Many Victorian homeowners — and especially landlords — were born overseas and have English as a second language.  This creates a communication barrier that Solar Victoria is making worse by their choice of language.  I’m sure they’re not intending to discriminate against non-native speakers, but it is the result.  Trust me on this, I know what I am talking about.  My own father speaks English as a second language and he once said to me…

“The other day I got up in the middle of the night and made some sausage rolls.  They were all the same length except some were longer than others.”

When I started laughing at him, he got mad and said…

“You think I’m stupid, don’t you?  You think I’m a stupid Dutchman who knows fucking nothing, but the truth is I know fuck all!”

Solar Victoria Insists On Standards They Don’t Adhere To

Their conduct is made all the more galling by the fact installers permitted to make use of the state’s solar subsidies are prohibited from using this kind of misleading language by a code of conduct Solar Victoria doesn’t appear to follow.

Solar Victoria insists installers must be members of the Clean Energy Council Approved Retailer scheme and they are all required to follow the Approved Solar Retailer Code of Conduct.  The most relevant part is 2.1.1, sections (a) and (f): 

Approved Solar Retailer code of conduct - advertising and promotions

I find it unacceptable that they’re not doing (a) for their own state scheme, while on top of that they are also being (f)ing misleading.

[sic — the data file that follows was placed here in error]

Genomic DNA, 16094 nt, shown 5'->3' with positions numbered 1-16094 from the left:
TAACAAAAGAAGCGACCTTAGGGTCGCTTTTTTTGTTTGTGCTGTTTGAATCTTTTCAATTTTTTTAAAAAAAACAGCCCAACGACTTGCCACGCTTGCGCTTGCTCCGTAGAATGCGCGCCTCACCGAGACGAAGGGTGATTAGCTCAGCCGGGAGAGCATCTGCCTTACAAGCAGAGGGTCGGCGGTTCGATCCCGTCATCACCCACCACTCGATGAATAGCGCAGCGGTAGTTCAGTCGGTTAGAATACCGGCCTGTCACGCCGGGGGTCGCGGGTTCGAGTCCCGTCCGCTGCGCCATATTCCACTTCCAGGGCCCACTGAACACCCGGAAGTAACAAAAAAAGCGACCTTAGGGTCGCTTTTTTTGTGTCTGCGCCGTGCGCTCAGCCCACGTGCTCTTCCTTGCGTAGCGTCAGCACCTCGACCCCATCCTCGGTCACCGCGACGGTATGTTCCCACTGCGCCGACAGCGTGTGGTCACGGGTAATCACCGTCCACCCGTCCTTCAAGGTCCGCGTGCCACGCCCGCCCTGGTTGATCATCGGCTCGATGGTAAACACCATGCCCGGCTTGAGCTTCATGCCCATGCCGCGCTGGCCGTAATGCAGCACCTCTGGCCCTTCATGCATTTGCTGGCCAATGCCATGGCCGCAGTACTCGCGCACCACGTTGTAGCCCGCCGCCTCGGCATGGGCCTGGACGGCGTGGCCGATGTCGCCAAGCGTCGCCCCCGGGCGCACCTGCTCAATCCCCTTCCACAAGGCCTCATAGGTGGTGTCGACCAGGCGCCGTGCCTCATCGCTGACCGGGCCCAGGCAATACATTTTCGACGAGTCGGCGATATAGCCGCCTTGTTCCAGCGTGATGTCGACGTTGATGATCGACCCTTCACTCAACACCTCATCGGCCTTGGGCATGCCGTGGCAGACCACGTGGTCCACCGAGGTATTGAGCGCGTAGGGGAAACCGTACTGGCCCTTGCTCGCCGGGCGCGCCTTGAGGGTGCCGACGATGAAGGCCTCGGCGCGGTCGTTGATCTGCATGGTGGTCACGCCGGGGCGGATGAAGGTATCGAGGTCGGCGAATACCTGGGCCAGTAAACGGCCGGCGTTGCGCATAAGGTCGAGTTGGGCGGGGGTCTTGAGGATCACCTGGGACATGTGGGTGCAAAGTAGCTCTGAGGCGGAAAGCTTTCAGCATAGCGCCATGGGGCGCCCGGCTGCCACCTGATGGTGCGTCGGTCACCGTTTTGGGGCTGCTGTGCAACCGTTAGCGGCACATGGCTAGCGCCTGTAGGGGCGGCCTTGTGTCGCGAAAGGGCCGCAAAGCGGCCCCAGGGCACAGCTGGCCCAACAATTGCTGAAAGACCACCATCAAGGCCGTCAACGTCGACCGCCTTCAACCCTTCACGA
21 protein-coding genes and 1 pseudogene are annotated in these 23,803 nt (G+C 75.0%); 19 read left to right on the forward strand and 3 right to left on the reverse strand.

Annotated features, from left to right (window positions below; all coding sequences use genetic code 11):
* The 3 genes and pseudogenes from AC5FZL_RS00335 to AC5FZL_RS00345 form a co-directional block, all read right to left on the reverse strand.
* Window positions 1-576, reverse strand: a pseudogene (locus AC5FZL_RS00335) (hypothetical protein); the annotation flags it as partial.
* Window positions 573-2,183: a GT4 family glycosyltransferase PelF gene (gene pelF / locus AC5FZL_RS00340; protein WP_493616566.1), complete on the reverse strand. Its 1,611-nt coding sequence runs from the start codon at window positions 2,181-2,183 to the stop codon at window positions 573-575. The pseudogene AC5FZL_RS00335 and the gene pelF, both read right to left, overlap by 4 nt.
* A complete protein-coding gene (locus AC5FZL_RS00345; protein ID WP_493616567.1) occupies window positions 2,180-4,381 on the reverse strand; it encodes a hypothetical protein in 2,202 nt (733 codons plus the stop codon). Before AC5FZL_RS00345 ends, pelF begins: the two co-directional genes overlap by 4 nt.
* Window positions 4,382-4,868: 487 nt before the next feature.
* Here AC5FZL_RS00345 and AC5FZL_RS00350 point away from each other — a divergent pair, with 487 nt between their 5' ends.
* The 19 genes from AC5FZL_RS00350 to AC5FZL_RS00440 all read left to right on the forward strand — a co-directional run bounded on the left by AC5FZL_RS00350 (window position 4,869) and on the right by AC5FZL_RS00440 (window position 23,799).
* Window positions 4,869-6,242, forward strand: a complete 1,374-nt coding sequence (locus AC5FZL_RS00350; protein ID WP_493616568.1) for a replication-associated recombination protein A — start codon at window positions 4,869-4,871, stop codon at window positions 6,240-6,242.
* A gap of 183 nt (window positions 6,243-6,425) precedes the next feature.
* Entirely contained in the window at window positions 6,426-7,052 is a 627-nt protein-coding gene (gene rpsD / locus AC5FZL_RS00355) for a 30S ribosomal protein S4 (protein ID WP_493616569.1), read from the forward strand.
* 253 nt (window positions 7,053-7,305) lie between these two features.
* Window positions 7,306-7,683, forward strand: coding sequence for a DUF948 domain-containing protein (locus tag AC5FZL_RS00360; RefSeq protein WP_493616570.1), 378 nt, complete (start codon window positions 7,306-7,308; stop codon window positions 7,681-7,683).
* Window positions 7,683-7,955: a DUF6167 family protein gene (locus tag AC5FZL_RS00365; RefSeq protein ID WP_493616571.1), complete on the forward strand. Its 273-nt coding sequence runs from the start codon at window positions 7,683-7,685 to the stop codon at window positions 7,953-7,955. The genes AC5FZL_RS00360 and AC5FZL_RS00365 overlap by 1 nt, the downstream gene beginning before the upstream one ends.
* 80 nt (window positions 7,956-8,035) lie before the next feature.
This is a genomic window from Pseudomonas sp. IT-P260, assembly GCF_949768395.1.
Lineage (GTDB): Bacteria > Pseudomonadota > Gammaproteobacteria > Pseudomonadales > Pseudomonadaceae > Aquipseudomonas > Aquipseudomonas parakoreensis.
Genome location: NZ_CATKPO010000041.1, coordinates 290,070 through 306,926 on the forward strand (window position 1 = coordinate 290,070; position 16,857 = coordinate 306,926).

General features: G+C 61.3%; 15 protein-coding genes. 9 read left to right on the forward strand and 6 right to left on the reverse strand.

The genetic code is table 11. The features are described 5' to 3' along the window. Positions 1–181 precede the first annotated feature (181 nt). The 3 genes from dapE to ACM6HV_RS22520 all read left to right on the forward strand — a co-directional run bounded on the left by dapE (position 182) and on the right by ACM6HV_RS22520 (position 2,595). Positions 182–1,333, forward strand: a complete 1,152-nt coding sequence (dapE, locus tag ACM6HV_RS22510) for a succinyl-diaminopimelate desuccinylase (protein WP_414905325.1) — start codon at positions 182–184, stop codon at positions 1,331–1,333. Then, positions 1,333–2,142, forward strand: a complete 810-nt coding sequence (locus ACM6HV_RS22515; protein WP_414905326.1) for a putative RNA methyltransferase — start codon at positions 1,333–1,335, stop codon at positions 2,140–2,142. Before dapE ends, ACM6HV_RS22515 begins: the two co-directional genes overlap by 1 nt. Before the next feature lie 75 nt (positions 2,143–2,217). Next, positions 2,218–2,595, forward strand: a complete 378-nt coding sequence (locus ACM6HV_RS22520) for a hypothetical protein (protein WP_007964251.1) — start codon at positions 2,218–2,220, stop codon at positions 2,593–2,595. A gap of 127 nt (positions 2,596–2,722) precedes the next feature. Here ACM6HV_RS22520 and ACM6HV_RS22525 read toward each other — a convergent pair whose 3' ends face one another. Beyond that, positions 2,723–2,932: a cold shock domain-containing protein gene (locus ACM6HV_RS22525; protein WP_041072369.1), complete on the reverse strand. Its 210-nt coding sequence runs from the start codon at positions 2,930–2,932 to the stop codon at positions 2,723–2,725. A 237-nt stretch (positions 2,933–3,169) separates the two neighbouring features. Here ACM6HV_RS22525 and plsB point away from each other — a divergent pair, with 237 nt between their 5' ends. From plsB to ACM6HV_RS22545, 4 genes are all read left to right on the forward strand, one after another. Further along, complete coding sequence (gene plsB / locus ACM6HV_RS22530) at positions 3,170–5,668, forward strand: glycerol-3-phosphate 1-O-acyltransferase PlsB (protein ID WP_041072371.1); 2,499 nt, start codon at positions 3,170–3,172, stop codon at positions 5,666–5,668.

Footnotes

  1. Solar Victoria is a portfolio entity within the Department of Environment, Water, Land and Planning and in charge of administering the assistance, the Victorian State Government gives residential and rental solar.
  2. There is also a separate $1,000 incentive to install solar hot water or a heat pump hot water system, but isn’t available for households that get the larger rooftop solar PV subsidy.
  3. It used to be called Wonwoomba, but after I broke the town they had to upgrade it to the next version, so now it’s called Toowoomba.
About Ronald Brakels

Many years ago now, Ronald Brakels was born in Toowoomba. He first rose to international prominence when his township took up a collection to send him to Japan, which was the furthest they could manage with the money they raised. He became passionately interested in environmental matters upon his return to Australia when the local Mayor met him at the airport and explained it was far too dangerous for him to return to Toowoomba on account of climate change and mutant attack goats. Ronald then moved to a property in the Adelaide Hills where he now lives with his horse, Tonto 23.

Comments

  1. You’ve ignored the word “upfront”.

    Anyone who reads the top line of an advert and doesn’t read the smaller print in the advert is crazy.